This project investigates discursive practices of the ‘pick up artists’ (PUA) - a community that unites men who learn and practice speed-seduction for short-term mating. The main means of contact for this community are online platforms that incorporate forums where members exchange tips, strategies and reports of their exploits.
One part of the study focuses on the marked lexis used by PUA. The mastery of a complex technical vocabulary of terms and abbreviations (‘HB scale’ - hot babe scale; ‘negging’ - teasing the woman with minor insults to pique her interest; ‘quality of girl’; ‘woman management’) is inherent to ‘The Game’. These microlinguistic elements are employed by PUA community members to construct their game as successful in the “field reports” (a type of forum post in which members give detailed accounts of their activities).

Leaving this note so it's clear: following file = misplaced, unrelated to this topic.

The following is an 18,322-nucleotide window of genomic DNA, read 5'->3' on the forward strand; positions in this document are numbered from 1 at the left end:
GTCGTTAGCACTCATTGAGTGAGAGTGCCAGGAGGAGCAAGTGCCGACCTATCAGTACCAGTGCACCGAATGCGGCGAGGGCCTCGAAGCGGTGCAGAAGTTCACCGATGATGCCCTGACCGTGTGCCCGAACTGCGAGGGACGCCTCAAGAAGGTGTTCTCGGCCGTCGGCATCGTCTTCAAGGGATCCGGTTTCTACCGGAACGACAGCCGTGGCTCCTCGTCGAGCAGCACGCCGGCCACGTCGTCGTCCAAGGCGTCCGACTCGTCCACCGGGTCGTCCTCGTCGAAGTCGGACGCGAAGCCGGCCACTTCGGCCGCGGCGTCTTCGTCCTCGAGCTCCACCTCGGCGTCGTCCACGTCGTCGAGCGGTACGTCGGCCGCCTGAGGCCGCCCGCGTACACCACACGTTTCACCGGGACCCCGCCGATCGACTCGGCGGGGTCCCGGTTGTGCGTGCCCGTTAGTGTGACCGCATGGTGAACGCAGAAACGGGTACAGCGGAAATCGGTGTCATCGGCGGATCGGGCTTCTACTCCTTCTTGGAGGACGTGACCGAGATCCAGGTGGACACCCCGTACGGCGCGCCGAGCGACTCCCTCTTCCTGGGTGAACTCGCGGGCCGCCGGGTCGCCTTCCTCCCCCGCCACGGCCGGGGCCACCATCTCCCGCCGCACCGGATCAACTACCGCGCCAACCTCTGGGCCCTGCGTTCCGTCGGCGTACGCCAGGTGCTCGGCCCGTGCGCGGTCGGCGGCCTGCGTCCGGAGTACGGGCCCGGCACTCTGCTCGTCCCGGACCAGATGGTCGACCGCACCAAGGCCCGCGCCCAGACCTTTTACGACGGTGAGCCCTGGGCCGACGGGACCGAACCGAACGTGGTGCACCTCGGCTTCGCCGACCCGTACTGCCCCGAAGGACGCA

In follow-up studies, we conduct qualitative analyses of a corpus of field reports representative of the genre and the replies to these reports. We particularly focus on the role of narrative framing in the reporting of events and investigate how the verbalisation of narrative guides the reader towards the intended understanding by establishing the shared knowledge schema in the community of practice.